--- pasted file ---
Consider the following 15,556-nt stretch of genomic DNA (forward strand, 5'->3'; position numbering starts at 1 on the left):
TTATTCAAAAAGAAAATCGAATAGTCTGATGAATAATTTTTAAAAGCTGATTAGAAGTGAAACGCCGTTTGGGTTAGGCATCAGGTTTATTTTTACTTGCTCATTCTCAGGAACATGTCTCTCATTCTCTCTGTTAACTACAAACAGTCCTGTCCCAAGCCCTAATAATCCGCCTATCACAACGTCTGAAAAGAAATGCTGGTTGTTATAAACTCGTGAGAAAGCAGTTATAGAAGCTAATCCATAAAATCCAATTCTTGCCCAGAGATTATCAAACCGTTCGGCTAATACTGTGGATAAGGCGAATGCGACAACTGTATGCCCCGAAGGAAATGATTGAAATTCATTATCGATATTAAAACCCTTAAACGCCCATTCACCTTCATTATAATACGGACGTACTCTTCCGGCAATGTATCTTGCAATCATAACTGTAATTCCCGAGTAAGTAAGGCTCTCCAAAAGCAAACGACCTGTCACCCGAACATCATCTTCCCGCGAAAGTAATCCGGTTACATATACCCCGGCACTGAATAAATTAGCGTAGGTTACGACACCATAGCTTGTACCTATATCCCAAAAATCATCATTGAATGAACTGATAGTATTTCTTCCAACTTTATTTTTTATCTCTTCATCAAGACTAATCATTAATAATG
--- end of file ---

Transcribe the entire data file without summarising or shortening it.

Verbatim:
Consider the following 15,556-nt stretch of genomic DNA (forward strand, 5'->3'; position numbering starts at 1 on the left):
TTATTCAAAAAGAAAATCGAATAGTCTGATGAATAATTTTTAAAAGCTGATTAGAAGTGAAACGCCGTTTGGGTTAGGCATCAGGTTTATTTTTACTTGCTCATTCTCAGGAACATGTCTCTCATTCTCTCTGTTAACTACAAACAGTCCTGTCCCAAGCCCTAATAATCCGCCTATCACAACGTCTGAAAAGAAATGCTGGTTGTTATAAACTCGTGAGAAAGCAGTTATAGAAGCTAATCCATAAAATCCAATTCTTGCCCAGAGATTATCAAACCGTTCGGCTAATACTGTGGATAAGGCGAATGCGACAACTGTATGCCCCGAAGGAAATGATTGAAATTCATTATCGATATTAAAACCCTTAAACGCCCATTCACCTTCATTATAATACGGACGTACTCTTCCGGCAATGTATCTTGCAATCATAACTGTAATTCCCGAGTAAGTAAGGCTCTCCAAAAGCAAACGACCTGTCACCCGAACATCATCTTCCCGCGAAAGTAATCCGGTTACATATACCCCGGCACTGAATAAATTAGCGTAGGTTACGACACCATAGCTTGTACCTATATCCCAAAAATCATCATTGAATGAACTGATAGTATTTCTTCCAACTTTATTTTTTATCTCTTCATCAAGACTAATCATTAATAATG